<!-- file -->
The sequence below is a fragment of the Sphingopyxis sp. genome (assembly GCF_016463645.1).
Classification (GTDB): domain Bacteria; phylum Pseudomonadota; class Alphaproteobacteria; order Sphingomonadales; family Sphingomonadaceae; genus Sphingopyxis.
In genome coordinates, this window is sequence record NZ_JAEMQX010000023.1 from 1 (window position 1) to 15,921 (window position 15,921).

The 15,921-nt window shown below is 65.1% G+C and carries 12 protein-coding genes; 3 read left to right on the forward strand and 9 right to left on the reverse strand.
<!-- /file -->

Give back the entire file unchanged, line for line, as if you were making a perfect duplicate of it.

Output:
The sequence below is a fragment of the Sphingopyxis sp. genome (assembly GCF_016463645.1).
Classification (GTDB): domain Bacteria; phylum Pseudomonadota; class Alphaproteobacteria; order Sphingomonadales; family Sphingomonadaceae; genus Sphingopyxis.
In genome coordinates, this window is sequence record NZ_JAEMQX010000023.1 from 1 (window position 1) to 15,921 (window position 15,921).

The 15,921-nt window shown below is 65.1% G+C and carries 12 protein-coding genes; 3 read left to right on the forward strand and 9 right to left on the reverse strand.